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QCD corrections to B → X_1tnsl_1hn+l_1hn- in the standard model and beyond [Elektronische Ressource] / Christoph Bobeth

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+QCD Corrections to B!X l l in thesStandard Model and BeyondChristoph BobethSeptember 2003Physik Department T31Prof. A. J. BurasPhysik{DepartmentTechnische Universitat Munc henInstitut fur Theoretische PhysikLehrstuhl Univ.-Prof. Dr. Andrzej J. Buras+QCD Corrections to B!X l l insthe Standard Model and BeyondChristoph BobethVollst andiger Abdruck der Fakult at fur Physik der Technischen Universit at Munc hen zurErlangung des akademischen Grades einesDoktors der Naturwissenschaften (Dr. rer. nat.)genehmigten Dissertation.Vorsitzender: Univ.-Prof. Dr. Stephan PaulPrufer der Dissertation:1. Univ.-Prof. Dr. Andrzej J. Buras2. Dr. Manfred LindnerDie Dissertation wurde am 28. August 2003 bei der Technischen Universit at Munc hen ein-gereicht und durch die Fakult at fur Physik am 11. September 2003 angenommen.Abstract+The inclusive semileptonic B decay B!X l l will be discussed in this work. Here Xs sdenotes an arbitrary state of total strangeness 1 and the leptons are considered to bel =eor. The theoretical predictions of inclusive quantities are preferable with respect to exclu-sive ones since non-perturbative e ects are under control in the framework of heavy quarkexpansion (HQE). The non-perturbative corrections are small in certain regions of the dilep-ton invariant mass spectrum whereas the major contribution consists in the perturbatively+calculable parton decay b!sl l .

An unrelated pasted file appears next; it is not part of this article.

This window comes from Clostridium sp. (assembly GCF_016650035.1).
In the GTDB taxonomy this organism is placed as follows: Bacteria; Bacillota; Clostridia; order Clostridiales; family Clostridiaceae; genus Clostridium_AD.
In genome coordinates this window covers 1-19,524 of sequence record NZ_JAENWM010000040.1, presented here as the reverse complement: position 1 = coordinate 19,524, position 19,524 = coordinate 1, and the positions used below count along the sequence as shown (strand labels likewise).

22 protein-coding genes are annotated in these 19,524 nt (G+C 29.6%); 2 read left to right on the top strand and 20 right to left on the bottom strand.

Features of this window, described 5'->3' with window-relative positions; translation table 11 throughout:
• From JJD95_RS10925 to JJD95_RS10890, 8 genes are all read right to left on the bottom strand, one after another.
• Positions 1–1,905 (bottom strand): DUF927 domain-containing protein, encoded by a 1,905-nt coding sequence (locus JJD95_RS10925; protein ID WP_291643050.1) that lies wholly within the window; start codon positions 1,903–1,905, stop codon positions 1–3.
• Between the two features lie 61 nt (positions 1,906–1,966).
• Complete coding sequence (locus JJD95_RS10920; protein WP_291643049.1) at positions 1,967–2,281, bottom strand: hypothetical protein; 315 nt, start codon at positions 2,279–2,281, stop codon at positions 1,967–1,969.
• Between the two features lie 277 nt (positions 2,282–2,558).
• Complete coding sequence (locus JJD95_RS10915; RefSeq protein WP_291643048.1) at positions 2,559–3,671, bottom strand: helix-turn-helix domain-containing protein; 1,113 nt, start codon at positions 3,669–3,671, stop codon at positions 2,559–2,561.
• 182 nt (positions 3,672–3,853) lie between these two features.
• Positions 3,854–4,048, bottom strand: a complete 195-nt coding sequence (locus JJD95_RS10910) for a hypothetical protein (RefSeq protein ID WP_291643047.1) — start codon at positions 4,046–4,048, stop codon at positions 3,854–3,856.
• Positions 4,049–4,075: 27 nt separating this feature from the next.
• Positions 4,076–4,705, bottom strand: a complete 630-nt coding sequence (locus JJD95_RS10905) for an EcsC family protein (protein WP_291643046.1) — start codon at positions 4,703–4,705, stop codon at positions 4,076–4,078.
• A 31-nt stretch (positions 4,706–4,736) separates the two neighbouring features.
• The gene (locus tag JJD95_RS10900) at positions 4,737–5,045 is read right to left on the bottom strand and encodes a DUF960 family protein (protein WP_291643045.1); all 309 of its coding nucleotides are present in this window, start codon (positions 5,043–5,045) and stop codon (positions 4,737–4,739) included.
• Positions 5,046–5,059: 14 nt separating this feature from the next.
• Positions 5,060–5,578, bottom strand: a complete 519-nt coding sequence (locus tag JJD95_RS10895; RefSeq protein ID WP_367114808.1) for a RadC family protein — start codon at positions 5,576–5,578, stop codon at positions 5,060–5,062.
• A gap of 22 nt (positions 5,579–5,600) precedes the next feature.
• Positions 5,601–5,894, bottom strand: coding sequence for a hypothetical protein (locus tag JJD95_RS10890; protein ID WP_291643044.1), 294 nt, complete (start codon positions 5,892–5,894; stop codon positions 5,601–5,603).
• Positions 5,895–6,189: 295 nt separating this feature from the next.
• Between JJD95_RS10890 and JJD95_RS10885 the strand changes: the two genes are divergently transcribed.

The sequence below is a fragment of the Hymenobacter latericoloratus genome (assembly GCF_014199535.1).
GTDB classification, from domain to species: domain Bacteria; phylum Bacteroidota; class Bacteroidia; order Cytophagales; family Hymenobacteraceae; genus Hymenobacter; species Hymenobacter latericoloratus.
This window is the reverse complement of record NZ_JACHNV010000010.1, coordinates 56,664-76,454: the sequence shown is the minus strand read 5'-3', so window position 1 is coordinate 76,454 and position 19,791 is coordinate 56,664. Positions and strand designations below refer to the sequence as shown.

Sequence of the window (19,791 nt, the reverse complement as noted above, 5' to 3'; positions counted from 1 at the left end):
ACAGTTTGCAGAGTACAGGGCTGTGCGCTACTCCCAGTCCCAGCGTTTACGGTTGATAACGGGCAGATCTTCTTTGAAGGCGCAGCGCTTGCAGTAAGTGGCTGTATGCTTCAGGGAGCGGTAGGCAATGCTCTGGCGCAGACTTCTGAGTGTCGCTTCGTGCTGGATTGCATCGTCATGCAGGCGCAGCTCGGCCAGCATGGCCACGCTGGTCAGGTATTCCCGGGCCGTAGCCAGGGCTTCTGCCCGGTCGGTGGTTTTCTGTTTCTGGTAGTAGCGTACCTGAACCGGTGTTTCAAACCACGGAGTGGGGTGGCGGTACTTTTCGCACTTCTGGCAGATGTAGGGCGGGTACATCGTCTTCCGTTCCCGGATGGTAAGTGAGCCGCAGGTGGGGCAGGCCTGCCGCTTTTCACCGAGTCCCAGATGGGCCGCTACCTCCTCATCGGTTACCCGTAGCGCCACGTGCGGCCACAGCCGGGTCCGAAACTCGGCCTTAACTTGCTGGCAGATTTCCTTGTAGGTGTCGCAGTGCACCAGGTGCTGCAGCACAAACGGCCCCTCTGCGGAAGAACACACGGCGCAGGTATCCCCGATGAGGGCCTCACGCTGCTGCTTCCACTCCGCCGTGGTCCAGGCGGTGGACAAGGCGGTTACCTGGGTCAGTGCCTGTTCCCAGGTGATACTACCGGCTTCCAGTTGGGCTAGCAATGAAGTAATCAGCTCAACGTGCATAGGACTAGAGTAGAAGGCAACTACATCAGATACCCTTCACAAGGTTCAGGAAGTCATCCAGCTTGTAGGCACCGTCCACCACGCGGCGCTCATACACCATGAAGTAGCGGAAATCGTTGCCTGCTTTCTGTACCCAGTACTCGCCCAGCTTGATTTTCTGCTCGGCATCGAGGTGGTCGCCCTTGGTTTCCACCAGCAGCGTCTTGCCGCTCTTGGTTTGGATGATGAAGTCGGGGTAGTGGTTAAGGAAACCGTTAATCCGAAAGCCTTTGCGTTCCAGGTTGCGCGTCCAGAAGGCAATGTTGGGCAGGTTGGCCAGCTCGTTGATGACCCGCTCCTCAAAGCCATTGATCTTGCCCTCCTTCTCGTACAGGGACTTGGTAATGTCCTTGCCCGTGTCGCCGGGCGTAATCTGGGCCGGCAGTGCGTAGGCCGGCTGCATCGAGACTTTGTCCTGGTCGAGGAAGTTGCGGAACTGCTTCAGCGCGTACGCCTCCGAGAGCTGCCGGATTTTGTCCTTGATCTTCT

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Published 01 January 2003
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+QCD Corrections to B!X l l in thes
Standard Model and Beyond
Christoph Bobeth
September 2003
Physik Department T31
Prof. A. J. BurasPhysik{Department